A Case Western Reserve University student and his mentor have discovered an ancient kitten-sized predator that lived in Bolivia about 13 million years ago—one of the smallest species reported in the extinct order Sparassodonta.
Third-year undergraduate student Russell Engelman and Case Western Reserve anatomy professor Darin Croft made the finding by analyzing a partial skull that had been in a University of Florida collection more than three decades.
The researchers report their finding in the Journal of Vertebrate Paleontology online at: http://www.tandfonline.com/doi/full/10.1080/02724634.2013.827118#.U2p8-S8njhM.
“The animal would have been about the size of a marten, a catlike weasel found in the Northeastern United States and Canada, and probably filled the same ecological niche,” said Engelman, an evolutionary biology major from Russell Township, Ohio.
The researchers refrained from naming the new species mainly because the specimen lacks well-preserved teeth, which are the only parts preserved in many of its close relatives.
The skull, which would have been a little less than 3 inches long if complete, shows the animal had a very short snout. A socket, or alveolus, in the upper jaw shows it had large, canines, that were round in cross-section much like those of a meat-eating marsupial, called the spotted-tailed quoll, found in Australia today, the researchers said.
Although sparassodonts are more closely related to modern opossums than cats and dogs, the group included saber-toothed species that fed on large prey. This small Bolivian species probably fed on the ancient relatives of today’s guinea pigs and spiny rats, the researchers said.
“Most predators don’t go after animals of equal size, but these features indicate this small predator was a formidable hunter,” Croft said.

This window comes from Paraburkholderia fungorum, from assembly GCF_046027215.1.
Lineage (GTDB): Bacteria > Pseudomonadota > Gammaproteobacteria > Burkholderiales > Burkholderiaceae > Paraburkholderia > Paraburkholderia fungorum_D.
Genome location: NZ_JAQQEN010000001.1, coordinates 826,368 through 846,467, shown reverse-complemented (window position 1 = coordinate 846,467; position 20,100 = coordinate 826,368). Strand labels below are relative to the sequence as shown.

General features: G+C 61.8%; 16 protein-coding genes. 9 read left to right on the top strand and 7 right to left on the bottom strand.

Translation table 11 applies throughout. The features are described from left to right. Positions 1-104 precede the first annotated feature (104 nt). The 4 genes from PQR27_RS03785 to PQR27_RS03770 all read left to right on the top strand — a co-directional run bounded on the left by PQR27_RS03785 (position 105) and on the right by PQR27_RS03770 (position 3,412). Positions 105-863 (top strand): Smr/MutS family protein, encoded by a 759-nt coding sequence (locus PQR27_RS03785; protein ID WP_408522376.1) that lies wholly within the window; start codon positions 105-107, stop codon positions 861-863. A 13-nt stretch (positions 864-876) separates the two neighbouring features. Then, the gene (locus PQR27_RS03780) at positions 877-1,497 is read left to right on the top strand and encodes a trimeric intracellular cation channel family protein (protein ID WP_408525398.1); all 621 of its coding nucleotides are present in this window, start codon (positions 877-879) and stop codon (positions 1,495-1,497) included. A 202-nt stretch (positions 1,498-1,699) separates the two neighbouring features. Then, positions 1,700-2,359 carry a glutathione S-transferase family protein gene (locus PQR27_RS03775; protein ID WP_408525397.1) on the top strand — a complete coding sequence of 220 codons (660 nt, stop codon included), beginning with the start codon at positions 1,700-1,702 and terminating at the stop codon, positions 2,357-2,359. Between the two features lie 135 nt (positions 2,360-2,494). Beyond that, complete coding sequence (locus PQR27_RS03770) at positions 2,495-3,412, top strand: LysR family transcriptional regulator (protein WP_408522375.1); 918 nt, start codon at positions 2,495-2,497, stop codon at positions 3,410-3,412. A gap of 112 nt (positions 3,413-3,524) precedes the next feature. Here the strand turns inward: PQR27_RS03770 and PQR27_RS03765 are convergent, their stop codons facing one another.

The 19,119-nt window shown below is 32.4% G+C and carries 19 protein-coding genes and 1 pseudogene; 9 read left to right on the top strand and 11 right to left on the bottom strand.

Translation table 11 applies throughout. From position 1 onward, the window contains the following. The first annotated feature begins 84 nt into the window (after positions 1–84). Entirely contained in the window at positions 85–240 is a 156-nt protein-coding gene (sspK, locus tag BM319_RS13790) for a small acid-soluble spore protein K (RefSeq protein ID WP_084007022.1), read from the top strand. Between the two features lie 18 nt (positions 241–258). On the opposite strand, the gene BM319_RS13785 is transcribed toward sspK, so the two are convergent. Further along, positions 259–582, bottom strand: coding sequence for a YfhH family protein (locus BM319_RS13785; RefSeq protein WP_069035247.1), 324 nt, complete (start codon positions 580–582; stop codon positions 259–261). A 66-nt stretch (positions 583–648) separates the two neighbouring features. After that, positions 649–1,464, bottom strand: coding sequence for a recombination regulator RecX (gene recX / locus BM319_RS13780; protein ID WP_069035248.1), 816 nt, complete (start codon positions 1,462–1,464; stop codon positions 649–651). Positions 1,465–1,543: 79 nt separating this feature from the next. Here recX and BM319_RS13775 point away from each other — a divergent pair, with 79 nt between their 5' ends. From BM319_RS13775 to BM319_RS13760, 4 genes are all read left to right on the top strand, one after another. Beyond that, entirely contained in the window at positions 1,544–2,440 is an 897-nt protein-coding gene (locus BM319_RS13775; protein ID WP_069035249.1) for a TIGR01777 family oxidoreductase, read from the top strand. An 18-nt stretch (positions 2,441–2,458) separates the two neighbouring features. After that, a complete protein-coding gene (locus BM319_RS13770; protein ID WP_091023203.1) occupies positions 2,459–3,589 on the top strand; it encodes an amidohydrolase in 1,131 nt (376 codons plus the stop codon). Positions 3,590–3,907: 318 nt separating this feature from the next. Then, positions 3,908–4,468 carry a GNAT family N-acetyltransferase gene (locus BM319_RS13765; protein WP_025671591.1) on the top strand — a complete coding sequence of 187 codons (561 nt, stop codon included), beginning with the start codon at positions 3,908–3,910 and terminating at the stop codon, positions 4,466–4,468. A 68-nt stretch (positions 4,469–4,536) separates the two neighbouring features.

The specimen had not been studied in detail after being collected. It was provisionally identified as belonging to a particular group of extinct meat-eating opossums, due in part to its small size. Further adding to the identity challenge, almost all small sparassodonts have been identified by their teeth and lower jaws, which this skull lacks.
Croft wanted to study the skull because its age is nearly twice that of the oldest known species of meat-eating opossum. The specimen was found in a mountainous site known as Quebrada Honda, Bolivia, in 1978, in rock layers dated 12 million to 13 million years ago.
Structurally, extinct meat-eating opossums and sparassodont skulls share a number of similarities due to their similar meat-eating diet, Engelman said.
“No single feature found in the skull was so distinctive that we could say one way or the other what it was,” Croft said, “but the combination of features is unique and says this is a sparassodont.”
One key was that a particular bone of the orbit, the boney socket of the eye, does not touch the nasal bone in an opossum but does in a sparassodont.
The short snout was a kind of red herring. While jaguar-sized sparassodonts had them, the smaller members of the order had fox-like faces. And this species was smaller than most of those.
These smaller sparassodonts also have gaps between their teeth that are absent in most larger species. The skull shows no gaps.
Overall, the animal’s features are a mixture of those found in different species of sparassodonts, but are not characteristic of in any one subgroup within the order. That puts this species near the bottom of the family tree, the researchers said.
Croft, who regularly collects from the same site where the skull was found, will return there this summer to gather evidence he hopes will show whether this species lived in an open grassland, forest or mixed habitat.
He also hopes to find the lower jaw, which may enable direct comparisons with known species and provide enough foundation to name the animal.